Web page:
After coming away impressed with Triumph's new Daytona 600 from our brief initial ride in Spain ("Second Time Around," Aug. '03), we couldn't wait to get our hands on the U.S. version and see how it performed in the real world of American canyons and city streets-as well as on the racetrack against the latest razor-sharp Japanese 600s. There was no dillydallying from Triumph this time regarding the specific role of the new Daytona 600; the British company fully intends for it to meet the best of the Japanese middleweights head-on. So you can imagine our anticipation when we finally took delivery of our U.S.-spec Daytona 600.
But the transition from Euro-spec fuel injection curves to the more stringent U.S. settings can sometimes be a problem, especially for smaller manufacturers lacking big R&D resources. Despite ditching the predecessor's somewhat unreliable Sagem fuel injection system for a new Keihin EFI setup similar to some of the Japanese 600s, the Triumph still has a couple of quirks you must get accustomed to. Unlike other 600s that can be started immediately after turning the key, the Daytona 600 requires you to wait a few seconds for the system to reset itself before the starter will turn. The Daytona is also fairly coldblooded; you need to warm it up for at least a few minutes (even on a 75 F day) before it will run properly at lower throttle settings. Even then, any slow-speed maneuvering requires a deft throttle/clutch hand due to the Triumph's lack of off-idle power.
Much of this can be attributed to the fact that the Triumph has the most oversquare bore/stroke configuration in the 600 class-there's definitely not much low-end power overall to speak of. Taking off from a stop reveals an annoying dead spot in the powerband just below 4000 rpm, meaning that some revs are necessary to get away from traffic. Any type of decent acceleration requires that the engine be at least above 7500 rpm before you twist the throttle, often requiring a minimum of two downshifts in order to make a quick highway pass.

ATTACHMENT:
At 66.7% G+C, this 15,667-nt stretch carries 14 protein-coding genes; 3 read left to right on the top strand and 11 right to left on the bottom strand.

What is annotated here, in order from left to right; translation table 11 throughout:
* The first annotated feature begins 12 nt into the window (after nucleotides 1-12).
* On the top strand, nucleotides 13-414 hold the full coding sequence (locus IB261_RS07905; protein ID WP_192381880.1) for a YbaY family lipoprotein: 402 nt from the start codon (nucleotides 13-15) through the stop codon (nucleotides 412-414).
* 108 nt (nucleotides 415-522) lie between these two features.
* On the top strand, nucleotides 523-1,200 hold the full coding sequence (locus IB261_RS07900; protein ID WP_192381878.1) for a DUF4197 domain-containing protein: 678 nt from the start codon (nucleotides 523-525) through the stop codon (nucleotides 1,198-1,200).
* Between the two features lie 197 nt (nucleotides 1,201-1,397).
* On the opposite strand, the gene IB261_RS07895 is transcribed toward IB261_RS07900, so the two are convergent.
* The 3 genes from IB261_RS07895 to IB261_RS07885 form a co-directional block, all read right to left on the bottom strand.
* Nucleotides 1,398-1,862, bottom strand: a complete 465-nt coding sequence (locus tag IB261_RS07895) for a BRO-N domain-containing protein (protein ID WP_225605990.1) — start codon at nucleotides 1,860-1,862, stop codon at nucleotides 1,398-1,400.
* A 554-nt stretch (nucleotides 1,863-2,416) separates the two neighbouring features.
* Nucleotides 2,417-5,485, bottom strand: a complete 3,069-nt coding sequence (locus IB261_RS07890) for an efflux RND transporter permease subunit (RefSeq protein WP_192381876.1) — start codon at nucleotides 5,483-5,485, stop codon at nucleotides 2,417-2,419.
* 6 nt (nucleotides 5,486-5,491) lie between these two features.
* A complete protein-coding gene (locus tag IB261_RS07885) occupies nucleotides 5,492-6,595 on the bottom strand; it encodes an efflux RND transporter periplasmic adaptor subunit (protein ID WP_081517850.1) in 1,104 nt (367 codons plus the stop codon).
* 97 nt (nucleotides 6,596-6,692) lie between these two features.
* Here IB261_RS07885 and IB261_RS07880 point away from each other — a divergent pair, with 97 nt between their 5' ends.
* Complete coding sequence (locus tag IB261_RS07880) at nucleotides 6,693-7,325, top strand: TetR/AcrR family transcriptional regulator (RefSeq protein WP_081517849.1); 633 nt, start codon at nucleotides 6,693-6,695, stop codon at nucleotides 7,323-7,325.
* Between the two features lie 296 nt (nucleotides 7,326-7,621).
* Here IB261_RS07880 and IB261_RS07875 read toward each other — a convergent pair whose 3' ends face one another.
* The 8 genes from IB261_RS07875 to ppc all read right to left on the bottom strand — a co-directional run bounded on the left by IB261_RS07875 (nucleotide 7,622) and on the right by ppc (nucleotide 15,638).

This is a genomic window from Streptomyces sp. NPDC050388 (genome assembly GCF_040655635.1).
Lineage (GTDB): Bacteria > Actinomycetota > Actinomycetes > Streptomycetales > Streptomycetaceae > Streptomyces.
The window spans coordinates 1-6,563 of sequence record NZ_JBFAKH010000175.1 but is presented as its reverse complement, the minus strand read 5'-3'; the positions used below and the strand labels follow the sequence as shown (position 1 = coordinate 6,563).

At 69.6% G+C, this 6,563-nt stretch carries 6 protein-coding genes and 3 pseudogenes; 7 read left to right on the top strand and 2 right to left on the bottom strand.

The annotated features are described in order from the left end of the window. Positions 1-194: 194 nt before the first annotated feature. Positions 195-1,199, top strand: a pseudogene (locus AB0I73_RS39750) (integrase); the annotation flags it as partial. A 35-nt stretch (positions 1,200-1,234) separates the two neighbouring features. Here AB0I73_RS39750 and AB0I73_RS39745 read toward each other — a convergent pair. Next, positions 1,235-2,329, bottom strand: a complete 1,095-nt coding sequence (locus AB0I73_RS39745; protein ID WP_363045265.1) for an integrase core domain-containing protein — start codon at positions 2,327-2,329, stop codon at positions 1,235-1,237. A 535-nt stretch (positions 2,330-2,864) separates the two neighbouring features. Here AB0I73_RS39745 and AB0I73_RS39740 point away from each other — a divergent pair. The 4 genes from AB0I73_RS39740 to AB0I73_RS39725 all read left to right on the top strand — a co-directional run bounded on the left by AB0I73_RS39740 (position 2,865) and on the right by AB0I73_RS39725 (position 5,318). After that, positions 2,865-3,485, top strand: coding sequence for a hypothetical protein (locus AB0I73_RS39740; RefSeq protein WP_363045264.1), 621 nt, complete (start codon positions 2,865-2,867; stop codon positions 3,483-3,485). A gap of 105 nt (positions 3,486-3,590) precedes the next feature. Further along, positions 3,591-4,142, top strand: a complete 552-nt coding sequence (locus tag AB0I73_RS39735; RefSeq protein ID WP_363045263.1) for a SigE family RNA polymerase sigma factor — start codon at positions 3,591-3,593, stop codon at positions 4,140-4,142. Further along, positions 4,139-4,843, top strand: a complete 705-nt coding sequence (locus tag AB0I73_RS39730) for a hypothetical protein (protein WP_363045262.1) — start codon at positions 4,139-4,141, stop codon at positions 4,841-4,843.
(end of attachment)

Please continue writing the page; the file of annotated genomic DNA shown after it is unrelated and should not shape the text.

We also found that our U.S. test unit-contrary to what we experienced at the Spain intro-still runs somewhat hot during normal operation. Highway cruising in 75 F ambient temperatures has the temp gauge hovering in the 190 F range, and any type of traffic slowdown quickly sees the digital readout rising into the 210-215 F range, with waves of heat emanating from the engine bay. We grew accustomed to hearing the whine of the radiator fan upon engine shutdown.
Nevertheless, the Daytona is still an amiable street companion. Ergos are fairly comfy, with plenty of legroom (much better than the TT600's cramped position, though the Daytona's seat height is a bit tall) and a short reach to the bars. The seat itself is broad and flat to provide good support, and suspension rates are cushy enough on the softer settings to provide a smooth ride. There's decent protection from the windscreen, and the mirrors are far enough out to give you an excellent rearward view. Vibration was a little noticeable, however; highway cruising had the mirror images fuzzy, and the footpegs began to get buzzy after 15 minutes in the saddle. The low-fuel light comes on rather early (around the 135-mile mark), but we were able to stretch approximately 160 miles from one tankful.
Once the horizon starts tilting and the footpegs start scraping, however, most of the Triumph's minor annoyances fade into the background. The Daytona's biggest forte is its well-balanced chassis and handling. Front-end feedback from the 43mm conventional cartridge fork is excellent, and spring/damping rates-while a bit on the soft side-are well-chosen, combining good wheel control and compliance without being overly stiff. The new chassis' slightly relaxed steering geometry numbers provide an excellent compromise between super-sharp response and rock-solid stability; we saw no need for a steering damper during all of our full-tilt testing regimen, something that can't be said for many of today's racebike-influenced 600 chassis. And despite the increased legroom, ground clearance was never a factor, with only the pegs touching down.
Despite being equipped with...